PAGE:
Whether you agree with the practice of checkbook journalism or not, it’s hard to deny that Gizmodo got its $5000 worth and then some with its epic scoop of what looks like Apple’s next smart phone. Do I think the way they obtained the lost device was legal? I’ll leave that for the courts to decide. What I do have a problem with is how the site attempted to deflect criticism of its arguably unethical behavior—including being satisfied with the halfhearted attempts to return the prototype and the unnecessary outing of the Apple engineer who left it in a bar—by portraying “access journalists” as corrupted, easily influenced pawns.
Guess what? I’m an access journalist. And I’m probably not alone in saying that this characterization is not only unfair but wrong.
What’s access journalism? According to Gizmodo Editor at Large Joel Johnson, it’s essentially a form of favoritism. In exchange for granting reporters early access to its products, he argues that tech companies like Apple receive positive coverage. Johnson admits that he is part of this system in that he often gets free gear to test and sneak previews of products before the general public. But he also implies that by publishing the next iPhone story Gizmodo has risen above this influence and has achieved some sort of moral victory.
The point I’m trying to make is that painting all access journalists with a broad stroke is just as unfair as saying that all bloggers are unethical. I’ve been at LAPTOP for nearly eight years now, and I’ve never allowed early access to a product (which is necessary to provide users with timely reviews) to influence our opinion. For proof, look no further than our MacBook Air review from 2009. We were one of the first to get it, and we gave it 2.5 stars. Why? Because it delivered below-average battery life for an ultraportable, and its sleek design didn’t make up for that shortfall. We don’t give something 4 stars or an Editors’ Choice award unless we believe it’s deserved, otherwise we won’t have any credibility with our readers.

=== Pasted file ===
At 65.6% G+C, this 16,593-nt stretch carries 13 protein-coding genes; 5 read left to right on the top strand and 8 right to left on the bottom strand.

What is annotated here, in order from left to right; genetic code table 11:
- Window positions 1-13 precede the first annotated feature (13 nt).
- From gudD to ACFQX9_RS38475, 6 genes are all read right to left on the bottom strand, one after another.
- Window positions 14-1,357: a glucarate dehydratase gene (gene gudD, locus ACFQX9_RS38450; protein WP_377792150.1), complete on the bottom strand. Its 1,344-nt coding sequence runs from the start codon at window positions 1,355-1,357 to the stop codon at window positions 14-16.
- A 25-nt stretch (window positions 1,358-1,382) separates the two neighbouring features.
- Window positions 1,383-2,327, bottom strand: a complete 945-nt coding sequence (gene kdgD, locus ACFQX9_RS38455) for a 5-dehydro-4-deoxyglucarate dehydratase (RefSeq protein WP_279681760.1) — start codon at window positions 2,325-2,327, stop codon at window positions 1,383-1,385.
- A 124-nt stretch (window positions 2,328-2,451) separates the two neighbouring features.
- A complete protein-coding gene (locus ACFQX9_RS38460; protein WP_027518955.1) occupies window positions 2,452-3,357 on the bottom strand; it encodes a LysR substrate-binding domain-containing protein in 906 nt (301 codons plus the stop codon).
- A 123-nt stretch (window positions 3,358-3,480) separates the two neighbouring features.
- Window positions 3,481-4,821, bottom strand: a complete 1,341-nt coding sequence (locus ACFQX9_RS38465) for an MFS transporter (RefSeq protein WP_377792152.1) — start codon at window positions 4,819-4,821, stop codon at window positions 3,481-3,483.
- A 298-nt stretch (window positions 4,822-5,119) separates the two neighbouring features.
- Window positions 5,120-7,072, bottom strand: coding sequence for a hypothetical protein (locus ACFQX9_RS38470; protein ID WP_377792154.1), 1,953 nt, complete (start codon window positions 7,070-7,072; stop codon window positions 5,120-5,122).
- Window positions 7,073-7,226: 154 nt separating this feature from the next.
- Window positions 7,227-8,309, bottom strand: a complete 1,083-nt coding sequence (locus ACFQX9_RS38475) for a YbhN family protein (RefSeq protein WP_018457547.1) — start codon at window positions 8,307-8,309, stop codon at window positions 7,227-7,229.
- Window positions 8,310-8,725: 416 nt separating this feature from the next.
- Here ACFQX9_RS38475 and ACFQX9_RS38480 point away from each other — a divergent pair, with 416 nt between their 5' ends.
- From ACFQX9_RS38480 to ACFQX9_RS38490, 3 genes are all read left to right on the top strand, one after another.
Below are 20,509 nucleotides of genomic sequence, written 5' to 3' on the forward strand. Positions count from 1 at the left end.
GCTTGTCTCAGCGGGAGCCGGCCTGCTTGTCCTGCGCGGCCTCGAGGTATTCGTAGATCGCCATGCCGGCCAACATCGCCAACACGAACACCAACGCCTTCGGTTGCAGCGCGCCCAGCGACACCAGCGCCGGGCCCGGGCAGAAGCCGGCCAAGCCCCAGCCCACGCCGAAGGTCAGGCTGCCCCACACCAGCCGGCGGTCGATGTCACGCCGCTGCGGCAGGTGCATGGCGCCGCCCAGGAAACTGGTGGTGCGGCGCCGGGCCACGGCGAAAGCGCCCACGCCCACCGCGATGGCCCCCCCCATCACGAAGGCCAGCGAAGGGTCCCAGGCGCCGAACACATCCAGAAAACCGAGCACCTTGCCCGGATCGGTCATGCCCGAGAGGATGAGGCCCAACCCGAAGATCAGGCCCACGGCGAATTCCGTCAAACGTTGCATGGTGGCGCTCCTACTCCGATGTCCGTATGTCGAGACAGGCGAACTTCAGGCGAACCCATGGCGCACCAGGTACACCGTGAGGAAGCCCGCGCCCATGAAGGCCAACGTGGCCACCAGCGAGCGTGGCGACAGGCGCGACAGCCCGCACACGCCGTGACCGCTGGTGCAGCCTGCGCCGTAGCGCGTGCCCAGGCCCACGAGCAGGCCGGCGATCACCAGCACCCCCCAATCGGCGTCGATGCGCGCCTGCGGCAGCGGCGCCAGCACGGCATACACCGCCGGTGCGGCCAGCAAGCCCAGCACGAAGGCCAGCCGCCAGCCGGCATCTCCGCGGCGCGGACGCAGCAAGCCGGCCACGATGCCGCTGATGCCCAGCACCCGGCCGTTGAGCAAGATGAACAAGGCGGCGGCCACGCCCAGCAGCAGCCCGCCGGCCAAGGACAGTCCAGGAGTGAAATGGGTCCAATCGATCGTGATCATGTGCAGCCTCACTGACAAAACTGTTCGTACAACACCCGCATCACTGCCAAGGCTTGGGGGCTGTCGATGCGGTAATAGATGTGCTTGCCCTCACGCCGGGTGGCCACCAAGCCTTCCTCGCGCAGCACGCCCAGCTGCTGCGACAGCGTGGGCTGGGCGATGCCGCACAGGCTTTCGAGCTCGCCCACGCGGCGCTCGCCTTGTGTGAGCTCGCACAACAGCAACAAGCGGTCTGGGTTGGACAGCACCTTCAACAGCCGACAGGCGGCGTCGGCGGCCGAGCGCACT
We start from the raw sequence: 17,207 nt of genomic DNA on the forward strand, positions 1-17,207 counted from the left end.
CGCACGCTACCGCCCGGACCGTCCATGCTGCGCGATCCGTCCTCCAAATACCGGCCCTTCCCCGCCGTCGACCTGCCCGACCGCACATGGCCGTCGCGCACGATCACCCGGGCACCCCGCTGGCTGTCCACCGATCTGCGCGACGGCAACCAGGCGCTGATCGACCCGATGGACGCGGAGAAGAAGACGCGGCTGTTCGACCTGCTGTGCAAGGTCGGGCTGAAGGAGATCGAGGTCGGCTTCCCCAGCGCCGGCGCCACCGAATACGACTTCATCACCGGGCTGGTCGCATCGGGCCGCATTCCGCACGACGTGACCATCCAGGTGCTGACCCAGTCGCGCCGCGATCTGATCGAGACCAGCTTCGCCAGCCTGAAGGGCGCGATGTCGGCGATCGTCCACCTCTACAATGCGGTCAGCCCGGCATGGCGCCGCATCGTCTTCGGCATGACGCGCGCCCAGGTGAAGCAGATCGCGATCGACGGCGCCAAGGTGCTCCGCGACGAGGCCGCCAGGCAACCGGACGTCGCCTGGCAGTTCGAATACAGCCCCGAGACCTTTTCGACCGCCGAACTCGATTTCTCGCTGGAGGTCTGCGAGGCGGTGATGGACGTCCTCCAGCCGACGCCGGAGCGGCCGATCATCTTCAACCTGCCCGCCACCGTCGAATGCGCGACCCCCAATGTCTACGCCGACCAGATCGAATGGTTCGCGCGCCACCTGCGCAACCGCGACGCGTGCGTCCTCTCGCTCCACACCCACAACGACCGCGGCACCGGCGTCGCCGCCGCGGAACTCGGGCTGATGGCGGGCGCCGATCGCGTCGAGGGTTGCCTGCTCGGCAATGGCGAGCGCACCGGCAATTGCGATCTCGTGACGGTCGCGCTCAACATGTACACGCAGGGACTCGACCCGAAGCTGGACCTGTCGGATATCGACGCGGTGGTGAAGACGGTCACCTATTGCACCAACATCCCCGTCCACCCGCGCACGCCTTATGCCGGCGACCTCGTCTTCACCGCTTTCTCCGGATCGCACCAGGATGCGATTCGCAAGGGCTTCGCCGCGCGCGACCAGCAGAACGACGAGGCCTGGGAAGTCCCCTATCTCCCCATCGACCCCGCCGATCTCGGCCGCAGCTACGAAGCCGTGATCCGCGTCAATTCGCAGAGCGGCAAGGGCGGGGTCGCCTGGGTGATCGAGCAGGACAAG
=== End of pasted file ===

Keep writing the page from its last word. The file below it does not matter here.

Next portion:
If I were just another access journalist I also wouldn’t have given the BlackBerry Storm 2.5 stars (another product we got before a lot of other people), nor would I run stories like The Best & Worst Laptop Brands. We’ve established a reputation for being tough, thorough, and fair. And while I’m sure many sites feel pressure to spin their coverage a certain way, I know that LAPTOP has many access journalist peers that always put their readers before the companies with which they work.
It’s true that tech companies prioritize media outlets based on a limited supply of evaluation samples prior to a product’s launch. And sometimes we’ve been towards the top of the list and other times nowhere close to that. This practice can certainly be frustrating. But even if we don’t make that initial cut I do think it’s useful for consumers to get professional insight from those who have evaluated dozens if not hundreds of other products and who have in-depth knowledge of a given category before deciding to invest their own hard-earned money. Readers are usually smart enough to tell the shills from the critics they can trust.
There’s another benefit of access journalism that Johnson ignored in his piece. The companies with which I’ve established close relationships over the years respect my opinion, and I’m often asked to give my honest assessment of not only those products about to be released but also gear that’s on the horizon. (Apple is an exception because of its enforcement of secrecy.) When I give my opinion, I do so not only as an expert but also as an advocate for users everywhere. I know for a fact that this sort of access has improved what ultimately comes to market—or at least its successors.
So am I an access journalist? Yes, and damn proud of it, too.
Editor-in-chief Mark Spoonauer directs LAPTOP’s online and print editorial content and has been covering mobile and wireless technology for over a decade. Each week Mark’s SpoonFed column provides his insights and analysis of the biggest mobile trends and news. You can also follow him on Twitter.